eGovernance in India

Improving eGovernance in INDIA

State RTI in a Fog

Posted by egovindia on August 5, 2006

State RTI in a Fog

Posted: 2006-08-03

An instrument of governance that can qualify to be the most potent weapon against the scourge of official corruption that the Indian constitution has adopted in all its history, the Right to Information Act, RTI, is still in a fog in Manipur. It is inconceivable why the government is allowing this. The spirit of the RTI is to make governance as transparent as possible so that no public policy or the processes of making them can be hidden from public view. It would oblige the government departments by law to furnish any information on its public policies and programmes sought by any individual citizen. The exceptions understandably would be of information that have bearings on the sovereignty and integrity of the nation, infringes copyrights or breaches the privileges of the privileged institutions of democracy such as the courts, Parliament, Assembly etc. There is of course a controversial move by the Central government recently to amend the RTI Act and include another clause to the list of undisclosable information, and these are the “side notings” bureaucrats make as a file moves from government department to department, reshaping policy blueprints all along, for it is deemed this would victimise individual bureaucrats. But that is another matter, the moot point is, for the RTI to be effective there will have to be a monitoring, autonomous institution, and this is precisely what the RTI Act requires the Central and State governments to constitute. This is where the Manipur government has chosen to keep the matter nebulous.

Till date, not many in the state, including the media, know the state has formed such a State Information Commission under the RTI. Yet, the Government of India RTI website states clearly that Manipur is among the 21 states which have already formed such a commission naming S Sunderlal Singh, secretary (DP&AR) as the State Chief Information Commissioner, a constitutional office enjoying the salary and allowances of an Election Commissioner. The commission is also to have Information Commissioners (not more than 10) enjoying the salary and allowances of chief secretary. In the case of the Central Chief Information Commissioner, he is to draw the salary and allowances of the Chief Election Commissioner, and have not more than 10 Information Commissioners of equivalent rank as Election Commissioners, assisting him.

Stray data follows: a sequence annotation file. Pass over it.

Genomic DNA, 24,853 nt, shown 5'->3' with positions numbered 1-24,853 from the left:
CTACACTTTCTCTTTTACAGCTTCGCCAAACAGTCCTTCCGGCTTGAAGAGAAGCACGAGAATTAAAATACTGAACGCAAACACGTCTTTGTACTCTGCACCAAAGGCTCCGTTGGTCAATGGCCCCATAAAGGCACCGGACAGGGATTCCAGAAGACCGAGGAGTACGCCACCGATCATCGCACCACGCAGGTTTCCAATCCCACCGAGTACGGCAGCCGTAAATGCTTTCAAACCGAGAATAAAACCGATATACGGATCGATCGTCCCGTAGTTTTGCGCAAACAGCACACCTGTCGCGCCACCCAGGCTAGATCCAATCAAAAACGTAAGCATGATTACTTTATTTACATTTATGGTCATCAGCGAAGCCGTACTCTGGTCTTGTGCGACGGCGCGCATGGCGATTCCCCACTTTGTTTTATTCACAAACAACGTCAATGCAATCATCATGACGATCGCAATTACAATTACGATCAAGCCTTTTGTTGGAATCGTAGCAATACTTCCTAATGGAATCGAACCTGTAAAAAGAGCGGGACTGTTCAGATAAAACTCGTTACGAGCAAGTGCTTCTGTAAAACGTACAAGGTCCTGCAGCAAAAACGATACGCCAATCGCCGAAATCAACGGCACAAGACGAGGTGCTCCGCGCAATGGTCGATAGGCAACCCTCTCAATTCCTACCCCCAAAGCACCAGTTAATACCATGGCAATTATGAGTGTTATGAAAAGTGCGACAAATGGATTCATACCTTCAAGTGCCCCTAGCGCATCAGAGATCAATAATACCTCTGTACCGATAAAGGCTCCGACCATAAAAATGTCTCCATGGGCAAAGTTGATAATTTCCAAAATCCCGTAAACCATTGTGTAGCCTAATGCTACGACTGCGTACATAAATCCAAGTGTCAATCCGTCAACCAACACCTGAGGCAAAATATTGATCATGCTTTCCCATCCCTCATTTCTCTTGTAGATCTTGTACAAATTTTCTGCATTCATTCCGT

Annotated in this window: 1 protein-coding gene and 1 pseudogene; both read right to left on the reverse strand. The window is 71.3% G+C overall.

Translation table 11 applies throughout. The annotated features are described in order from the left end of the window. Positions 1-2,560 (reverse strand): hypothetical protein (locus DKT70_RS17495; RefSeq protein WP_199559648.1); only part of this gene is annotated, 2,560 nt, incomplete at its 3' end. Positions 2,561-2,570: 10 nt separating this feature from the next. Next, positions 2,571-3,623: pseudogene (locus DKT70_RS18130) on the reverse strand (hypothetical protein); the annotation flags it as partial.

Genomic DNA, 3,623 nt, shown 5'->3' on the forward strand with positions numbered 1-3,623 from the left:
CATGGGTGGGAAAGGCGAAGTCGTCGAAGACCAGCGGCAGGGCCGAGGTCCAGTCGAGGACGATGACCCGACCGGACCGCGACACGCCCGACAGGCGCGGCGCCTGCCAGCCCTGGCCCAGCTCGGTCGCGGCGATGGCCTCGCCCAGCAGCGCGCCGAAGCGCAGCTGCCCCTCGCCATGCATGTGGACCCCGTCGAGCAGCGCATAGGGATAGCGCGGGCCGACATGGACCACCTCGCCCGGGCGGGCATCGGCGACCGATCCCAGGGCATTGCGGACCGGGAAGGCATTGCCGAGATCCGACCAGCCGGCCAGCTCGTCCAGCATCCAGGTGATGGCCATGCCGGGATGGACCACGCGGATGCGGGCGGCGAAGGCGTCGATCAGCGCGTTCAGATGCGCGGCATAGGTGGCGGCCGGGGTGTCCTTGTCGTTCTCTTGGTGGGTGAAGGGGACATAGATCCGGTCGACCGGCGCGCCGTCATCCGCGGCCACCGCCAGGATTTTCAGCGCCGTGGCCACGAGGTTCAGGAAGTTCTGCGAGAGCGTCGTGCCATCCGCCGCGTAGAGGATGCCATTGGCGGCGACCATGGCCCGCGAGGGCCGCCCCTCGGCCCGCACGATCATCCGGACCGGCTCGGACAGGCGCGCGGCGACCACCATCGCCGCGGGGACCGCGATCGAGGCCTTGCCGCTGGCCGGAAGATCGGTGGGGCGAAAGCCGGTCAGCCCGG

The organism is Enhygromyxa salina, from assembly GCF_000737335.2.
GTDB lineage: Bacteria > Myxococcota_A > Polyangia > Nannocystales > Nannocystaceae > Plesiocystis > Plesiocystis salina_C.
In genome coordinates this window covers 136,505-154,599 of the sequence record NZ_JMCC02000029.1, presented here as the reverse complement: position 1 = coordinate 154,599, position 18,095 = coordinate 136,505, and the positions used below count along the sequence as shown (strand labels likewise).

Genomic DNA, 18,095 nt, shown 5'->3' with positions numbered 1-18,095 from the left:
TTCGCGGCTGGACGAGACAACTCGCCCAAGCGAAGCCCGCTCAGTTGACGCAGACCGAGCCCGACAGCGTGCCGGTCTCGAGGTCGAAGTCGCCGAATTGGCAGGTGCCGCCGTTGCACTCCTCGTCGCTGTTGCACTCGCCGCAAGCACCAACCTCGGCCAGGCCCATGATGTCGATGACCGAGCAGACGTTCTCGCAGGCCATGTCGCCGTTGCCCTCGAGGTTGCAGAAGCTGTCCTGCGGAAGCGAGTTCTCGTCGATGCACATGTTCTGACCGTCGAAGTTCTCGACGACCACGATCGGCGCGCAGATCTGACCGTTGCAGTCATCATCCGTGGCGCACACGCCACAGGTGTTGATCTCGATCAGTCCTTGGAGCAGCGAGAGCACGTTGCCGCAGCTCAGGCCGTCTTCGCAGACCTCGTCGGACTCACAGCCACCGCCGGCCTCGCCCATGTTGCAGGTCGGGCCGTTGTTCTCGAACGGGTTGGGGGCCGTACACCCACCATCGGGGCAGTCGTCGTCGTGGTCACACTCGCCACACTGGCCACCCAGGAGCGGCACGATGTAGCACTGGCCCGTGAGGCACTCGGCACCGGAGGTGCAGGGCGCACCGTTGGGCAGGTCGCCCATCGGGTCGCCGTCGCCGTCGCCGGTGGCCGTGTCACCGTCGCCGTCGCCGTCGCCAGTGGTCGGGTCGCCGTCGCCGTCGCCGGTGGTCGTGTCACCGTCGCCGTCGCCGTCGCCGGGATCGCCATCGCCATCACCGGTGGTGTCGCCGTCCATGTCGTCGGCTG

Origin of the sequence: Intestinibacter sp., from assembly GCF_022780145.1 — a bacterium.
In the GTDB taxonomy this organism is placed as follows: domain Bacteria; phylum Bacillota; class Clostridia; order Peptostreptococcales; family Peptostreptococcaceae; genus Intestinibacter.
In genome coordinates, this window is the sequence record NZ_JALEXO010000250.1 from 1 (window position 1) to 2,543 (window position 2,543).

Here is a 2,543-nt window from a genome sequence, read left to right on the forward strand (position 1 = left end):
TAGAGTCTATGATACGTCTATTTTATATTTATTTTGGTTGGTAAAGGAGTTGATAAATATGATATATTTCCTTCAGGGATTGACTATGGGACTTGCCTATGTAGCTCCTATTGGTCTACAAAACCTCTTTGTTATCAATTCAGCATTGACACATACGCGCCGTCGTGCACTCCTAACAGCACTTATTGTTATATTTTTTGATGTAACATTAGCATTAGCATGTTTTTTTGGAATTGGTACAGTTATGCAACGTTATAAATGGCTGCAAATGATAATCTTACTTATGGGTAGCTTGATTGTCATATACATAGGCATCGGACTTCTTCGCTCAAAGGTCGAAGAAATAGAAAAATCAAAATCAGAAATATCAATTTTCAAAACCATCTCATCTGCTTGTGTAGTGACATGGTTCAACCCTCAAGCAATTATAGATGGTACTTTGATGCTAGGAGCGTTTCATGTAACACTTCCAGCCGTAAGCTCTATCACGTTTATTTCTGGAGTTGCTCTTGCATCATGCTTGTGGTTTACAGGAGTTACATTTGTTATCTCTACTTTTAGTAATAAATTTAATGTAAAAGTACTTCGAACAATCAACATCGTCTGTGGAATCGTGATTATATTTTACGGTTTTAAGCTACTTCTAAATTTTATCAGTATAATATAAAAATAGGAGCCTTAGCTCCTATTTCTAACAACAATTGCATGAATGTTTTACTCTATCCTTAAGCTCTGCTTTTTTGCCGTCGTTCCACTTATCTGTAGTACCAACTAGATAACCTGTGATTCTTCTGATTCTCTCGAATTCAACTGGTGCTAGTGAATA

If the information on the Central Government website is correct, could the Manipur government please clarify as to how a serving secretary of the government can act as the Chief Election Commissioner, when it is certain he would be called upon to give direction on how officers of the government, often his seniors, are to conduct themselves as per the provisions of the RTI Act, and even to recommend penalties for not following orders. Although by protocol, he would be the rank of an Election Commissioner, in reality would he be able to dictate terms to officers senior to him in the profession? What about the State Information Commissioners? If they too have been selected from amongst government officers, obviously they would all be from officers below the rank of secretary. The trouble is, as per the RTI Act, they would be by protocol equivalent to the chief secretary. Most other states have chosen a retired chief secretary as Chief Information Commissioner, and retired government officers of repute and integrity as well as very eminent and knowledgeable citizens as Information Commissioners. Why has the Manipur government chosen to be different by undermining the State Information Commission so terribly? Is this ambitious autonomous body being reduced to just another government department? If so, how is a government department going to bring accountability and check corruption in other government departments? Is the RTI going to be a non-starter just as the government has effectively reduced the Manipur Human Rights Commission to a white elephant? In any case, the RTI also makes it obligatory on the government to campaign and conduct public programmes to familiarise the ordinary citizens on how to use the RTI to get justice. Why is the Manipur government not doing this if it has formed the commission already? One cannot but help being envious of committed civil servants like Arvind Kejriwal (Indian Revenue Service), who took a two-year extraordinary leave from service to start a citizen’s movement called Parivartan (transformation), which uses the RTI to expose corruption and to bring justice to underprivileged citizens, first in East Delhi, but now its influence is spreading all over India. From the enlightened sections of the civil society in Manipur, we need people who can take up such causes and push them to their logical ends. Kejriwal, trained as a mechanical engineer from IIT Kharagpur before joining the Indian Civil Services, is the most recent Indian selected for the Ramon Magsaysay Award, considered Asia’s Nobel Prize, and would be receiving the award on August 31 in Manila. He without doubt deserves it most richly.


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